Cistena and Prunus Triloba, Hibiscus, Viburnum, Weigela, and Ginkgo.
St. Catharines Ontario http://www.jcbakker.com/
Photography by Henry DeVries except where noted New cultivar Celine Dion
In their own words: It starts with the roots. Our roses are grown on our own selection of multiflora seedlings from our own seed source. (Many roses sold today are grown on imported rootstock which comes from countries where cold climate is of little concern.) This selection has been time proven to be hardy throughout much of
Canadas diverse climates and gives excellent vigor year after year. Unlike cutting-type rootstocks (onto which most imports are grafted), seedlings dont propagate unwanted viruses which reduce hardiness and performance. http://www.jcbakker.com/
Dave Bakker inspecting seed production on Rosa multiflora stockplants. Seed will be used for production of seedling rootstock
Field of multiflora rose seedlings for subsequent use as rootstocks Two to three year old multiflora rootstock seedings ready to be budded with flowering cultivars
Well branced root systems of multiflora rose Scion donor plants: field of flowering rose cultivars from which bud (scion) wood will
be harvested for budding onto multiflora seedling rootstocks Early morning collection of bud wood from flowering cultivars.
Careful attention is paid to proper identification of cultivars throughout the production cycle Freshly collected budwood
Trimming budwood into budsticks for later field budding Right hand is heavily gloved to protect from thorns
Crew preparing multiflora stockplants for budding in late summer. Soil is pulled away from the base of multiflora rose stock plants to prepare for budding
Budders box and a bag of bud sticks, kept from dessicating in moist sack. Dave Bakker sits on the box while budding. A bundle of bud stick is stored out of the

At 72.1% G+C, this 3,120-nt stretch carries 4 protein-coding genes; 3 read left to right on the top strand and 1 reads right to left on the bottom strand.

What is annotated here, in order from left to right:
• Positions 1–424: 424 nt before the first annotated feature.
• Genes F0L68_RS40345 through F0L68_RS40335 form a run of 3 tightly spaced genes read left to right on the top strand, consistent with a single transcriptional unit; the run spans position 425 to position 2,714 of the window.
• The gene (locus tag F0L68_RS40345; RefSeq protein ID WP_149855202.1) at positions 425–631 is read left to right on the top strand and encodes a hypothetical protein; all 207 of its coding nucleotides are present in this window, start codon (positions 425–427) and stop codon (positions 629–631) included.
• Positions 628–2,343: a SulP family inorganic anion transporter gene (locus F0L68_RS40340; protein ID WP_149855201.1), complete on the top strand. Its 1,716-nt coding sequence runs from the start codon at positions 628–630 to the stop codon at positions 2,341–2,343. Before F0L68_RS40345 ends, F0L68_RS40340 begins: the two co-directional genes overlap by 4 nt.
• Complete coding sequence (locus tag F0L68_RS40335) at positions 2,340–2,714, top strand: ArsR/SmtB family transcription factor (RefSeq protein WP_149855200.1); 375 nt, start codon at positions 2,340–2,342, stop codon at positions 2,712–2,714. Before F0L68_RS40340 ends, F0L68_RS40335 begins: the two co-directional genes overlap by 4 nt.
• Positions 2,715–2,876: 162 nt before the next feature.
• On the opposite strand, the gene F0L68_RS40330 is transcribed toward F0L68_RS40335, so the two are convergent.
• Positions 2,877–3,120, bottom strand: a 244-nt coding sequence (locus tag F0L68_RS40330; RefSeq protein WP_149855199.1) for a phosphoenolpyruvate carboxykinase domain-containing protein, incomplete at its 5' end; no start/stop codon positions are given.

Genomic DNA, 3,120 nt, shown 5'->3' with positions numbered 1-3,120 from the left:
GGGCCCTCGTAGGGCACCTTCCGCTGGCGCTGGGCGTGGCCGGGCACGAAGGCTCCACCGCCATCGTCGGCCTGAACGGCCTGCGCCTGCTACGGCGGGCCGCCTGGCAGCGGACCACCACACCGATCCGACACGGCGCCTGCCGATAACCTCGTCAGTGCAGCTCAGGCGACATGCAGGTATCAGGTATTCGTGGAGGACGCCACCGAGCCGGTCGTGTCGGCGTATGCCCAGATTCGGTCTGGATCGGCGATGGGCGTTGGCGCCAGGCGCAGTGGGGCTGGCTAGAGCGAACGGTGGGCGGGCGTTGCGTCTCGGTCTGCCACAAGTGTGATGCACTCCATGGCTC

sun to avoid dessication. A bud has been cut (not shown) from the bud stick. Basal end is pointing up. The sliver of wood (xylem) is removed from the inner bark by hand.
Freshly cut bud scion is held along side the base of the stem of the mulitflora rose roostock
Outer bark at the base of the rootstock stem is scraped away with the knife Budder begins to prepare the rootstock
He begins by making the first horizonal part of the T cut into the rootstock with a rolling motion of the budding knife Note the horizontal cut. Next he has made a vertical cut which intersects the horizontal cut,
forming a T. He uses the tip of his knife to peel back the flap of bark on one side of the T. Bark flap is peeled further back to expose the underlying wood.
The bark flap is held open with the spatula end of the budding knife while the bud is slid downwards into the pocket created by cutting the T. The bud has been entirely inserted and the overhanging end of the bud has been cut
away so it does not protrude from the top of the T pocket. A latex patch with a large staple is used to cover the newly inserted bud.
The patch is stretched around the budded area tightly
and attached from the back by forcing the staple through the other end of the patch. Note that the bud itself has been entirely covered since it will remain dormant until next Spring. T-bud completed and tied. Graft union formation callusing will commence during
the warm Fall days but the bud will remain dormant until chilled during the Winter. Many rootstocks are budded in a single day.
This picture was taken approximately one year later in the late Summer. After bud grafting the previous Summer the bud overwintered dormant. By Spring the latex patch has crumbled and fallen off. The upper portion of the rootstock was cut back to just above the inserted bud to force it into growth. The new bud puts on considerable growth during the growing season and a finished plant is
dug in the Fall, stored bareroot in cool storage, sold, shipped, and planted out the following Spring. D
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